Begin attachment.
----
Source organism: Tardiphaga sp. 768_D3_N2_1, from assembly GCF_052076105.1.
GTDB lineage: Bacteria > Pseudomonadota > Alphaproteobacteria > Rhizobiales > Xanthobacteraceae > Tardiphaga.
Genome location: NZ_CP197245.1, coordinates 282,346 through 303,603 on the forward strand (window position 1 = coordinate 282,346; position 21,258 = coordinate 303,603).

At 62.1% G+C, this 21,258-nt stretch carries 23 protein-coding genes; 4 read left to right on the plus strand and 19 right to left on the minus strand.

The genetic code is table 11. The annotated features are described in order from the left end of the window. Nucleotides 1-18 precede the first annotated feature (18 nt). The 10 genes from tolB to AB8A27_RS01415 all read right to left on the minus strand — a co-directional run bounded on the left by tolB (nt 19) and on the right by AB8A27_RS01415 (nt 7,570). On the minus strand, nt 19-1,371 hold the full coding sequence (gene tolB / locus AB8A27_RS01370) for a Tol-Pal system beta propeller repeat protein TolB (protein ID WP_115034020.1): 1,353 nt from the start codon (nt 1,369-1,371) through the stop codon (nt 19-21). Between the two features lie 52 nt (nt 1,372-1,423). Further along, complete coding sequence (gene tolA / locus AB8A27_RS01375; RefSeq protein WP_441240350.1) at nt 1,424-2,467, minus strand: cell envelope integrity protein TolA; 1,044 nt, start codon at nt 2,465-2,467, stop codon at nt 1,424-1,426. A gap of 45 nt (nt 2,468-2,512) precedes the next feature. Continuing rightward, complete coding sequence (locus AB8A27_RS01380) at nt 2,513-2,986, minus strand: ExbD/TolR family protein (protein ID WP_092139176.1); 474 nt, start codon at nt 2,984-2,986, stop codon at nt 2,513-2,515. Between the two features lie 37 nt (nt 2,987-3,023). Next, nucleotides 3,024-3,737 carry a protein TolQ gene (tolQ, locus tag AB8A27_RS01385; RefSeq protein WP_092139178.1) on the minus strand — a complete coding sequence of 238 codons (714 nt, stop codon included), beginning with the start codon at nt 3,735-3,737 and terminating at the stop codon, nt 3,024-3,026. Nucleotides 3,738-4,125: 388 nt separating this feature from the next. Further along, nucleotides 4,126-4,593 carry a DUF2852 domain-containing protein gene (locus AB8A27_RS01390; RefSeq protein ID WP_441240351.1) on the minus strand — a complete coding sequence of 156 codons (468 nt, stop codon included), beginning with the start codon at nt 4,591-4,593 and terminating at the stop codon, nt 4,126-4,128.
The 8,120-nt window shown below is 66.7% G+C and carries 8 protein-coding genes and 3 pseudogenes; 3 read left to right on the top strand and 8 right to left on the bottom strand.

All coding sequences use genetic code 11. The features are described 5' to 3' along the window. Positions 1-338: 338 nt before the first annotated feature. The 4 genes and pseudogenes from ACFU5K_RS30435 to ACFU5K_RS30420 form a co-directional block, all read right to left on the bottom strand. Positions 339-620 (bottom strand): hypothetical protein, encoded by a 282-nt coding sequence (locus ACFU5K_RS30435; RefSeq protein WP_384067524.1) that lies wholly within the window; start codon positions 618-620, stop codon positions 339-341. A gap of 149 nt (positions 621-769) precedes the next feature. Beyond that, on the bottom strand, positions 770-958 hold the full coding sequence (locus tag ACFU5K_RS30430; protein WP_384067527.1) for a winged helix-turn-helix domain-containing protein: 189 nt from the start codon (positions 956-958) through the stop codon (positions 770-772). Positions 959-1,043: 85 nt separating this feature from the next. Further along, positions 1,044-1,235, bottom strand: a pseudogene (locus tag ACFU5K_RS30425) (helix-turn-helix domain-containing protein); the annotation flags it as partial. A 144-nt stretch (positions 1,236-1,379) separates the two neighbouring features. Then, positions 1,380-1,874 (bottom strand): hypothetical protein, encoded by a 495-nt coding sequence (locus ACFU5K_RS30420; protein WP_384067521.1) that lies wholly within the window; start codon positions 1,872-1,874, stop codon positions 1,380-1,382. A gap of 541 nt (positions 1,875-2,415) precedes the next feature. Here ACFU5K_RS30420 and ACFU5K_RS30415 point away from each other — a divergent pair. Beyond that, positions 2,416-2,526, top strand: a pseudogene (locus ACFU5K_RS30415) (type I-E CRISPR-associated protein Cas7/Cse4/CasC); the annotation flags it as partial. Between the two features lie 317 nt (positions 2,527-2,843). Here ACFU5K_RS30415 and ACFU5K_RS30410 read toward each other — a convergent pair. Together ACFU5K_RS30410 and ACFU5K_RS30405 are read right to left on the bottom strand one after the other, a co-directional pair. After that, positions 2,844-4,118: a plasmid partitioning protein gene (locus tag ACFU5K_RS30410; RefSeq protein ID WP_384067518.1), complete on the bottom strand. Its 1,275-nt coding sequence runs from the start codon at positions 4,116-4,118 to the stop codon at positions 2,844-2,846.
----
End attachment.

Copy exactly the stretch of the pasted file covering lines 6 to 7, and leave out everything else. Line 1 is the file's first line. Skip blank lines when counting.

The 8,120-nt window shown below is 66.7% G+C and carries 8 protein-coding genes and 3 pseudogenes; 3 read left to right on the top strand and 8 right to left on the bottom strand.

All coding sequences use genetic code 11. The features are described 5' to 3' along the window. Positions 1-338: 338 nt before the first annotated feature. The 4 genes and pseudogenes from ACFU5K_RS30435 to ACFU5K_RS30420 form a co-directional block, all read right to left on the bottom strand. Positions 339-620 (bottom strand): hypothetical protein, encoded by a 282-nt coding sequence (locus ACFU5K_RS30435; RefSeq protein WP_384067524.1) that lies wholly within the window; start codon positions 618-620, stop codon positions 339-341. A gap of 149 nt (positions 621-769) precedes the next feature. Beyond that, on the bottom strand, positions 770-958 hold the full coding sequence (locus tag ACFU5K_RS30430; protein WP_384067527.1) for a winged helix-turn-helix domain-containing protein: 189 nt from the start codon (positions 956-958) through the stop codon (positions 770-772). Positions 959-1,043: 85 nt separating this feature from the next. Further along, positions 1,044-1,235, bottom strand: a pseudogene (locus tag ACFU5K_RS30425) (helix-turn-helix domain-containing protein); the annotation flags it as partial. A 144-nt stretch (positions 1,236-1,379) separates the two neighbouring features. Then, positions 1,380-1,874 (bottom strand): hypothetical protein, encoded by a 495-nt coding sequence (locus ACFU5K_RS30420; protein WP_384067521.1) that lies wholly within the window; start codon positions 1,872-1,874, stop codon positions 1,380-1,382. A gap of 541 nt (positions 1,875-2,415) precedes the next feature. Here ACFU5K_RS30420 and ACFU5K_RS30415 point away from each other — a divergent pair. Beyond that, positions 2,416-2,526, top strand: a pseudogene (locus ACFU5K_RS30415) (type I-E CRISPR-associated protein Cas7/Cse4/CasC); the annotation flags it as partial. Between the two features lie 317 nt (positions 2,527-2,843). Here ACFU5K_RS30415 and ACFU5K_RS30410 read toward each other — a convergent pair. Together ACFU5K_RS30410 and ACFU5K_RS30405 are read right to left on the bottom strand one after the other, a co-directional pair. After that, positions 2,844-4,118: a plasmid partitioning protein gene (locus tag ACFU5K_RS30410; RefSeq protein ID WP_384067518.1), complete on the bottom strand. Its 1,275-nt coding sequence runs from the start codon at positions 4,116-4,118 to the stop codon at positions 2,844-2,846.